Be conscious of your partner’s needs and aspirations – Kitaka

Andrew says one must be observant and always ask their partner what they need and what makes them happy. PHOTO/ Edgar R. Batte

What you need to know:

Dr Sabrina Kitaka and Andrew Kitaka met in 1992. Although they have faced a number of challenges, their bond and trust in God has made them stick together no matter what they face.

“Sabrina is jolly and welcoming. She is also beautiful and professional and these are the qualities that made me fall in love with her in 1992. When you are both driven, you have a deep appreciation of issues,” Andrew Kitaka says. The two lovebirds met through mutual friends. “I was impressed by his looks, kindness and intelligence,” Dr Sabrina says.

Kitaka is a civil engineer while his better half, Dr Sabrina Bakeera-Kitaka, is a pediatrician and senior lecturer at Makerere University. She continued falling in love each day when she discovered that Andrew possessed traits of kindness, courtesy, charm, honesty and a sense of humour.


He was fast and focused because as she further recollects, a few days into courtship, he expressed his interest in marrying her. But he would have to wait until she completed medical school. By then, she was a second year medical student.

“We had a chat and somehow ‘things developed from there. We continued talking. That very year, we started going out on dates more. This culminated into our introduction ceremony in 1995. By then, she had completed her course at university. The wedding followed in 1996 at St. Paul’s Cathedral, Namirembe,” Kitaka recalls.

“I had attended his graduation party and met his parents, who were very welcoming. He had also met my father and the two had become friends. They spoke about football and engineering. We also visited each other’s churches, and I opted to join his church,” Kitaka recounts.

To this day, the couple is prayerful, and believe in forgiveness and resolving conflict by discussion. On December 21, 2021, the couple celebrated 25 years in marriage.

When the two look back at their journey, the memories of their wedding day and honeymoon, the birth of their five children, annual family get-away, have been major highlights.


25 years and counting, Kitaka says they have learnt many lessons.

“When you have just married, you do not know what lies ahead and no one ever gives you all the details about it. The counsellors try to tell you about what to expect but a lot is discovered when you start staying together as husband and wife. You soon learn that you are in a marriage but there are so many things that you need to fulfil for the marriage to be successful. It is not about getting married and having children. You have to provide for them, educate them and have to think about yourself; how are you advancing, because as the need increase, you need to grow in your profession and earn more money,” he says.

The main lesson Andrew has learnt is the need to work hard and have a plan of how to meet the family needs.

“There are many times where things come up suddenly but if you have good foresight, you can handle anything. You also need to be conscious of your partner’s needs and aspirations, especially their career, and make sure you accommodate each other because you both need to be happy. You must also reserve time for the two of you because you did not get married because of children. You got married because of the attraction between the two of you so you must keep it burning by finding time for each other,” he advises, adding that one cannot be so successful professionally if they are unhappy at home.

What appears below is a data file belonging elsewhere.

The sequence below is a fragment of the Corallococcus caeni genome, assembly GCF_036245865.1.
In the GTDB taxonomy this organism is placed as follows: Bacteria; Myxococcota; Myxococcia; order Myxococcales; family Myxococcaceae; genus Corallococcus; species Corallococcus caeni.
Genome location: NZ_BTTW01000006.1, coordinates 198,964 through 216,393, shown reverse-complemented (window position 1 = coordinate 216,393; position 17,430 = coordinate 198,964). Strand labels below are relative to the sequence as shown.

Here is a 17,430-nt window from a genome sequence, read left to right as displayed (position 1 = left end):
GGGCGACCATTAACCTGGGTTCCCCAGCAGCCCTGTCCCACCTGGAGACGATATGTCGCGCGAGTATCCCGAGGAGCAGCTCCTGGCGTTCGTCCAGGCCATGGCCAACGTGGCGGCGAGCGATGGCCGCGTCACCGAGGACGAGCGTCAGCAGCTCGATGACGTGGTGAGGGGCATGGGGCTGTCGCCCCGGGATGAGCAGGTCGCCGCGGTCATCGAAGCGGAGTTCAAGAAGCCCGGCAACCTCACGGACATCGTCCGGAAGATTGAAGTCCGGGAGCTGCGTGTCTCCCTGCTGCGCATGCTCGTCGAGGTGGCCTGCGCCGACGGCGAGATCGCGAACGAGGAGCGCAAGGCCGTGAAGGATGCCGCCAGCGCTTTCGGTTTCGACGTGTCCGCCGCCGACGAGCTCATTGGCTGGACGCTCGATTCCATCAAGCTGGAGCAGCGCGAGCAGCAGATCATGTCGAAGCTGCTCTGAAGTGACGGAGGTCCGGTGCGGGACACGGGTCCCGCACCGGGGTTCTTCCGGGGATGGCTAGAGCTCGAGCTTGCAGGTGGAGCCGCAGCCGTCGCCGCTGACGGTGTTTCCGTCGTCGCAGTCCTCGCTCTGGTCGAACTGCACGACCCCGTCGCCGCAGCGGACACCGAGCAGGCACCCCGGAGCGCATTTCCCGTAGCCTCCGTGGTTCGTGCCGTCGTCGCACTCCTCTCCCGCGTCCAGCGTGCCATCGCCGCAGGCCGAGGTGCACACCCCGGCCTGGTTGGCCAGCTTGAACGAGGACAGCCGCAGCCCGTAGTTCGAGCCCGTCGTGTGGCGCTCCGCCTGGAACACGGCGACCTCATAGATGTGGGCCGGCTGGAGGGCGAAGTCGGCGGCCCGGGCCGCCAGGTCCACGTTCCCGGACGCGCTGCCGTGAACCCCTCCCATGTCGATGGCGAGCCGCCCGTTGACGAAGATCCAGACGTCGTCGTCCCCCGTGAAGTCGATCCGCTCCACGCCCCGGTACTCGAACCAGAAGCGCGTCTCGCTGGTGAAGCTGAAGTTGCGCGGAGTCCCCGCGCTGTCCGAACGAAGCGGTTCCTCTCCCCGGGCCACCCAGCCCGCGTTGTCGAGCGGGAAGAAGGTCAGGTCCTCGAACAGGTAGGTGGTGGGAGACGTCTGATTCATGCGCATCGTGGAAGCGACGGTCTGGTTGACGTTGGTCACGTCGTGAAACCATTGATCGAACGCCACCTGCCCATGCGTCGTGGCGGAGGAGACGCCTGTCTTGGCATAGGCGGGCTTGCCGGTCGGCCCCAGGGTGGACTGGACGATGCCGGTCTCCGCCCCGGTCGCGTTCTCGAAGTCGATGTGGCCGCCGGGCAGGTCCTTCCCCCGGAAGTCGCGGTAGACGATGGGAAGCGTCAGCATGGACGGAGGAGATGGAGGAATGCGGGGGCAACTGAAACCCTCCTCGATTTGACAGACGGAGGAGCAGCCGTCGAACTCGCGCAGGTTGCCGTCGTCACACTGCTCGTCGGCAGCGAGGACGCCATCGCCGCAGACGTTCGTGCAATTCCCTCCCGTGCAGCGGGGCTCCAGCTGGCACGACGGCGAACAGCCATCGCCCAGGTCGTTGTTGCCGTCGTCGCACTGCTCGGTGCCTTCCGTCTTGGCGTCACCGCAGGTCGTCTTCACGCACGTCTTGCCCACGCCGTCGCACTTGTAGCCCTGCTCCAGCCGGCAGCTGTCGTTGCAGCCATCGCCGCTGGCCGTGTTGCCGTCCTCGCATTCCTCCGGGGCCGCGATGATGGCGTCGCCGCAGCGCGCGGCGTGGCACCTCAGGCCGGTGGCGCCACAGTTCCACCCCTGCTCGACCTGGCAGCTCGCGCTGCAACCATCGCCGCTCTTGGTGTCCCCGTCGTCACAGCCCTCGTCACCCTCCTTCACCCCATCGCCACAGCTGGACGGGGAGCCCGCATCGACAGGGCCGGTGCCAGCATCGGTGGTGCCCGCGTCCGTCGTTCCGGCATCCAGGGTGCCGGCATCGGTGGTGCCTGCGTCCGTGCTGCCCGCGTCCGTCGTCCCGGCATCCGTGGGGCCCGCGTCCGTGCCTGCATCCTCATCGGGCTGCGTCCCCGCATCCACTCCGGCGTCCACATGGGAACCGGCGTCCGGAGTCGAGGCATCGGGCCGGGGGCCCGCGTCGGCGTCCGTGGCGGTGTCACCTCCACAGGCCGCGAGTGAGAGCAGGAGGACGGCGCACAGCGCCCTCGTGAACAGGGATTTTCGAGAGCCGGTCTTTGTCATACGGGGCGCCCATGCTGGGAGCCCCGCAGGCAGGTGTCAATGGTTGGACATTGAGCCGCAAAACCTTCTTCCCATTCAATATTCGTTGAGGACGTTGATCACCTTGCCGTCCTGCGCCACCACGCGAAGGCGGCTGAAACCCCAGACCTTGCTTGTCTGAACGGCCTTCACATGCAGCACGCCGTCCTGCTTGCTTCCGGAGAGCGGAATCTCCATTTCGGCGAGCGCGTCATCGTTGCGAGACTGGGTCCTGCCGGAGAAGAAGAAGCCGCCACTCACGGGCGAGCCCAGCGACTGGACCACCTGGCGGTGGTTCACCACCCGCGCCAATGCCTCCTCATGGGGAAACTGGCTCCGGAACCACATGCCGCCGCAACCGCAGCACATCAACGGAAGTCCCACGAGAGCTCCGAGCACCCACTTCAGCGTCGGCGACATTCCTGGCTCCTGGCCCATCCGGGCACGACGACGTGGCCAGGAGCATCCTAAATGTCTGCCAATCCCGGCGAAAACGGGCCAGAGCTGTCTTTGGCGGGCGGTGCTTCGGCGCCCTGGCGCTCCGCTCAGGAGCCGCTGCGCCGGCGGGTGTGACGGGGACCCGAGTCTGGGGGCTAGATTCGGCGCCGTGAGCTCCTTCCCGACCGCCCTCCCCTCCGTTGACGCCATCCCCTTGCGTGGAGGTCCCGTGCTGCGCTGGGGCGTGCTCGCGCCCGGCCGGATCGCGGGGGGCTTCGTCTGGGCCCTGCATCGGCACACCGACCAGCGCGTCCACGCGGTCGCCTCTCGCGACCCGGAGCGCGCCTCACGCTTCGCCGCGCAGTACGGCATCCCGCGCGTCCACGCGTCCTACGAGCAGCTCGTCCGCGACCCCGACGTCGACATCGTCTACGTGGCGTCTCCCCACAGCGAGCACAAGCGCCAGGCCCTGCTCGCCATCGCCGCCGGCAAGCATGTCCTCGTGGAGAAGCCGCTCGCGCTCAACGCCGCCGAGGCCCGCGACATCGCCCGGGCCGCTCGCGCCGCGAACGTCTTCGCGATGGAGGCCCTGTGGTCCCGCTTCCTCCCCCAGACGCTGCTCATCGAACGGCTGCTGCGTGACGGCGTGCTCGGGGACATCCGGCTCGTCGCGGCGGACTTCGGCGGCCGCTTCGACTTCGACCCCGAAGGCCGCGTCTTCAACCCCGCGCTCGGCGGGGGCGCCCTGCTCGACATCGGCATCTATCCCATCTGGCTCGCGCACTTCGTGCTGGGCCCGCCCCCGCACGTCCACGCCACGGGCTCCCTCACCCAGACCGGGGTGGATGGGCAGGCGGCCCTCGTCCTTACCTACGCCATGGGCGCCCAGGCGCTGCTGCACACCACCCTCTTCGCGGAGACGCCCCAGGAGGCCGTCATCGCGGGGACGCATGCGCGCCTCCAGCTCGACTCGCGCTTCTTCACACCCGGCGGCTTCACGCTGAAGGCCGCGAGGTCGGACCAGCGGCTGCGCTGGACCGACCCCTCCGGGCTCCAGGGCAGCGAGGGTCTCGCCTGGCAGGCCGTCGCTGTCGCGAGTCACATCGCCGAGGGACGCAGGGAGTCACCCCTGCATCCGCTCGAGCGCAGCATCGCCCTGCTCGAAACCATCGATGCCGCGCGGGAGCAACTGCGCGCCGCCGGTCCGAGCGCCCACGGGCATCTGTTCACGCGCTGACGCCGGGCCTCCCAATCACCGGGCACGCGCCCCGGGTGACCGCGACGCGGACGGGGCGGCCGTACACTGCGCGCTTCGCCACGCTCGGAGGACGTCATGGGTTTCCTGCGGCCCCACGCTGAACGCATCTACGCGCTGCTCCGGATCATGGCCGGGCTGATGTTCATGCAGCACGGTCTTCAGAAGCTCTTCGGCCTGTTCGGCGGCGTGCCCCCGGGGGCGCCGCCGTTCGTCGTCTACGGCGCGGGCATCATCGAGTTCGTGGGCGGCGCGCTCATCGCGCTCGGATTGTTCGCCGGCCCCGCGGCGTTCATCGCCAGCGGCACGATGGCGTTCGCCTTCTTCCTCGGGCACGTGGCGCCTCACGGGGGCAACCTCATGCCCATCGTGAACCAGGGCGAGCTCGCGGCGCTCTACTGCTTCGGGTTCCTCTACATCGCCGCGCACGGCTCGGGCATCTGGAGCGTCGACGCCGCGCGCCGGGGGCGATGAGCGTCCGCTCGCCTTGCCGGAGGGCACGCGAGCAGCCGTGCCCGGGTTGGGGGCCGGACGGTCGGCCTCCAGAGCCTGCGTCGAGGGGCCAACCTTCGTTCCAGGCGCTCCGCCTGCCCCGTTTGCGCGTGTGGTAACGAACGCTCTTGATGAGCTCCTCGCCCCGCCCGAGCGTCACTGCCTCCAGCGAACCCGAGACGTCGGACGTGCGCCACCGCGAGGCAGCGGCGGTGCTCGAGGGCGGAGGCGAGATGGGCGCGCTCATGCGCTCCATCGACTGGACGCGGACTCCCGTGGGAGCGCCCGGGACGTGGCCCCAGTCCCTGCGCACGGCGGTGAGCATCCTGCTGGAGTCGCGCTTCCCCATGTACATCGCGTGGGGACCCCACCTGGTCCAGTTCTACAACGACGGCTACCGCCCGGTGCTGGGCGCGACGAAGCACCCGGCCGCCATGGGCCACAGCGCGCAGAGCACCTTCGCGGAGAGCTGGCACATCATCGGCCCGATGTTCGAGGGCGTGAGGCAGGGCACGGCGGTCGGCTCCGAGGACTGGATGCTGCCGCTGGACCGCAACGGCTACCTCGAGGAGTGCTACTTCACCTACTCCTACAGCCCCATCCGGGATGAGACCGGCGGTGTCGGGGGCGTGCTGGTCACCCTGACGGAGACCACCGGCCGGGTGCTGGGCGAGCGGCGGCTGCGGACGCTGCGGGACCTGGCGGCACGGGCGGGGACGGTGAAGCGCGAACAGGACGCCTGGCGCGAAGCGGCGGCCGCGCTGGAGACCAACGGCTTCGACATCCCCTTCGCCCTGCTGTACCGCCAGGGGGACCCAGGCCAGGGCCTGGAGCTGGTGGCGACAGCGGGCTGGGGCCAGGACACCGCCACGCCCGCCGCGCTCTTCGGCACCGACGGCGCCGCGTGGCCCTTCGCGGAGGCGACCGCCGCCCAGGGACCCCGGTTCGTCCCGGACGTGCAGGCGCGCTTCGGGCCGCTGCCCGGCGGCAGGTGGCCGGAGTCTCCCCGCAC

Andrew and Sabrina got married in 1996 at St. Paul’s Cathedral, Namirembe. PHOTO/courtesy

Date night

To keep the fire burning, Dr Sabrina says they try to have date nights every week. Her advice for couples starting out or in committed relationships is to become and remain friends, pray together and keep third parties out of their relationship.

“You need to keep communicating because it is a key part of marriage. It does not matter what mood you are in, even if you are angry, you still need to communicate. Otherwise, you may be misunderstood,” she says.

Kitaka emphasises the need to keep God at the centre of marriage, adding that life has so many challenges and there are so many situations that can come up and you really have no clue how you are going to go through them, be it at home, work or just happen from home to work.

The need to be prayerful in a home so that you can get the peace of mind and courage to go through situations is also important. Another lessons he shares from their journey, is that needs, and priorities keep changing.

“Be observant and keep asking your partner what they need and what makes them happy. Keep adjusting as you keep growing in love together,” he adds.


The couple says they have faced a number of challenges although some have turned out to be pleasant, for example when they started having children, life changed.

“Our time together drastically reduced because we now had to look after the new member in the home. The fact we both also had to keep working was also tough. You need to think hard about how to balance work and life. Your time must be shared with more people. It was a big challenge but my strategy was to take one day at a time,” Kitaka observes.

He adds that one of the most difficult challenges he faced was having to leave his family in 1999 to travel abroad for further studies. During this time, his wife lost her father and he could not travel back to be with her and provide comfort.


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